The cyclic IMS device has a 98 cm separation pathlength and is arranged orthogonally to the main ion optical axis of the mass spectrometer. It is operated at a pressure of ~2 mBar of N2 and with travelling waves of up to 50 V amplitude and velocities generally in the 300 - 1000 m/s range. The enabling aspect of the design is the multifunction ion entry/separation/exit region of the IM device, consisting of an electrode array (Figure 1(c)). This region appears essentially identical to the main separation channel of the mobility device when separation is occurring (enabling multi-pass operation) but can switch function to facilitate the injection of ions into the device and ejection of ions from the device following mobility separation. The array can also be used to eject segments of the mobility separated ions to a pre-array store or a post-array store whilst the rest of the ions are removed, the stored ions are then re-admitted into the IM region for further separation. The stored ions can be activated, if required, on re-entry to the IM region to allow investigations of energy on the conformation of the ions or of the mobilities of fragment ions. The process of separation: isolation: activation: separation can be repeated many times, providing an IMSn function in analogy with the MSn capability of ion trap mass spectrometers.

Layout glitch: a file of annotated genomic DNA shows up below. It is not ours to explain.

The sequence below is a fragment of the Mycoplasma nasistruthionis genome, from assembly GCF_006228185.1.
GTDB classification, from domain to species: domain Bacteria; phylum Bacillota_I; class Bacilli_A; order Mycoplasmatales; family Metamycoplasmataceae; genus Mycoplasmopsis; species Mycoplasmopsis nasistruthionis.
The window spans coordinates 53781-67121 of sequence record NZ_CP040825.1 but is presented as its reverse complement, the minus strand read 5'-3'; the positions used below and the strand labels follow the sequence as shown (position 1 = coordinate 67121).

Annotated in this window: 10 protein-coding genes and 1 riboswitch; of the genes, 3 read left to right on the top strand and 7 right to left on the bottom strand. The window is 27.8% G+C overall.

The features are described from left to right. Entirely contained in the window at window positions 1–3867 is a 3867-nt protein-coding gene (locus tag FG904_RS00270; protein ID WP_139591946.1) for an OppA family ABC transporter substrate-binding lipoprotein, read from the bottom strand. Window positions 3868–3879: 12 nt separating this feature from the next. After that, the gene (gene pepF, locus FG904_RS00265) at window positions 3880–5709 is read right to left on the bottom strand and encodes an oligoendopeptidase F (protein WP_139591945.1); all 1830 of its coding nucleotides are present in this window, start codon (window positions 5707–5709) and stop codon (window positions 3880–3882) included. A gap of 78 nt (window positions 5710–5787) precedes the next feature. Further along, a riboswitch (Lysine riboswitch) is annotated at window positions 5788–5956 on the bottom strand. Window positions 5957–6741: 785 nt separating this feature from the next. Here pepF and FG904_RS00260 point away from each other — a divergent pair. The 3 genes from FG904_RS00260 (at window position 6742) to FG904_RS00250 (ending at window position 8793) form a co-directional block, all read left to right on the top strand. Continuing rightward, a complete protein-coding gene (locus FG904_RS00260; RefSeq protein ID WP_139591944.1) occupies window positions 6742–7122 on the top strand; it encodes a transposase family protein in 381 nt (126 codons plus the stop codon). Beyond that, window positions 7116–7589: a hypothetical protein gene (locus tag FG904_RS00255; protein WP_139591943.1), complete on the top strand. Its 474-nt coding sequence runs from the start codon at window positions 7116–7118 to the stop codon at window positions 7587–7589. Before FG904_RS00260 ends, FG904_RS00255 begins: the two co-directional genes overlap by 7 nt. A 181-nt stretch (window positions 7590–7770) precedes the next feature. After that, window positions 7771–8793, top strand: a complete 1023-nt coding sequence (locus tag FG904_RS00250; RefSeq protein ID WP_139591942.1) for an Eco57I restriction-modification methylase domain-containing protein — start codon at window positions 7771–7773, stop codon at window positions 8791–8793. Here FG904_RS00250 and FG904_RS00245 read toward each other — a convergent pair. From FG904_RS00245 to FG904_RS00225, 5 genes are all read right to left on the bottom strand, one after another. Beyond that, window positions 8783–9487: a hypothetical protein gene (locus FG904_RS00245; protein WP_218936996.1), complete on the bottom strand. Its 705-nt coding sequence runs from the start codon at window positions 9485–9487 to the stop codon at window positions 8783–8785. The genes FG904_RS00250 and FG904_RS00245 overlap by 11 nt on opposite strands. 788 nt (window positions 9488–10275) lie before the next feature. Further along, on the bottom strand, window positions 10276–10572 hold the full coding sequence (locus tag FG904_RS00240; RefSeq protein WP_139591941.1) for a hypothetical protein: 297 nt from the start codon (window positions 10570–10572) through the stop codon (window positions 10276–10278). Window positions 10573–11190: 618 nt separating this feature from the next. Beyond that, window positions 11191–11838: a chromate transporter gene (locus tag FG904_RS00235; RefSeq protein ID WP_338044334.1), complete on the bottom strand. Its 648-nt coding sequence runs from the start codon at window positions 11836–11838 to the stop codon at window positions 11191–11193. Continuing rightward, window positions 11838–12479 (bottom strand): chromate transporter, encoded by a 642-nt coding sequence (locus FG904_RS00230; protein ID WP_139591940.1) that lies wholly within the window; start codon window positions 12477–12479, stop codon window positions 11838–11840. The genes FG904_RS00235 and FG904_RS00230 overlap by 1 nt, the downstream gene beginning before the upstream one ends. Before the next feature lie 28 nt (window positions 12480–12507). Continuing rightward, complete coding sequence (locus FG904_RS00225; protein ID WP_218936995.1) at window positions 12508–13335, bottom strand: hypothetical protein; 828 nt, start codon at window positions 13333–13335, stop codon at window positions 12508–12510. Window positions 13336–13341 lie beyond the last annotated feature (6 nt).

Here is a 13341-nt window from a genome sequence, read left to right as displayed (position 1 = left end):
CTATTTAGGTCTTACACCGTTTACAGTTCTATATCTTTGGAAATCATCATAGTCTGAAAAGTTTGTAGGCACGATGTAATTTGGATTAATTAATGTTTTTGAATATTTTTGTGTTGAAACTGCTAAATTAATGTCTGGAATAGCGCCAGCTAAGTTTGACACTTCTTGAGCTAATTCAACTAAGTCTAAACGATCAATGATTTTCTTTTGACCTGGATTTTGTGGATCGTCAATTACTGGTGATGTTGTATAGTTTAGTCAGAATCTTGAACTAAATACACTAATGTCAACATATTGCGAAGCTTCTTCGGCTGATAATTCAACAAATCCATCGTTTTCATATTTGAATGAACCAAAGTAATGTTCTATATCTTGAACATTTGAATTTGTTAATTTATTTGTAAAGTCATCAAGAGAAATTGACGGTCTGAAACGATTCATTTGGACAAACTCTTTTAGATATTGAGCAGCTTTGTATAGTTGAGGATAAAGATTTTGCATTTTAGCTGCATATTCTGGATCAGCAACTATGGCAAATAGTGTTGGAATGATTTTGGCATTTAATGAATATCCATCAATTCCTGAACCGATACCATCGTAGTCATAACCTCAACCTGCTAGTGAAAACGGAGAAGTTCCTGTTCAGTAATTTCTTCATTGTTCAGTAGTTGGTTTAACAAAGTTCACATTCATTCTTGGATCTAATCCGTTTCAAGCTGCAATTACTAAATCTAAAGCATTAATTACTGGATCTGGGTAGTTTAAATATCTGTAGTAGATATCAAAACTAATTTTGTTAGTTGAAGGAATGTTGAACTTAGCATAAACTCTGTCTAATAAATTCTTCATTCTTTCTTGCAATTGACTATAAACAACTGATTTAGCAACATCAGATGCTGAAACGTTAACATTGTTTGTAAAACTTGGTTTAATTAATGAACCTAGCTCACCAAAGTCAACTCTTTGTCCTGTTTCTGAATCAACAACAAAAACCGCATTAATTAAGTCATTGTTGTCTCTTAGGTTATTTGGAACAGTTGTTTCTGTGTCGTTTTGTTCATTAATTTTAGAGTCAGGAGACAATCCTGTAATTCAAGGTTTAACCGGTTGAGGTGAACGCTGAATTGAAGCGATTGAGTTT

The ‘dial-up’ resolving power capability of the cyclic IMS device is illustrated in Figure 2 for the separation of two sodiated isomeric trisaccharides; Melezitose and Raffinose at m/z 527.2.
Figure 2. Cyclic IMS separation of two isomeric trisaccharides, Melezitose and Raffinose as a function of the number of passes (where R is the measured resolving power). The two species are separable because of their differing CCS (Ω) values.

It can be seen that R increases with increasing number of passes (n) around the cyclic IMS, and, as expected from theory, the resolution scales as √n. To date, the highest resolving power achieved on the cyclic IMS for singly charged ions is ~750 which required 100 passes (98 m separation length) around the device [2].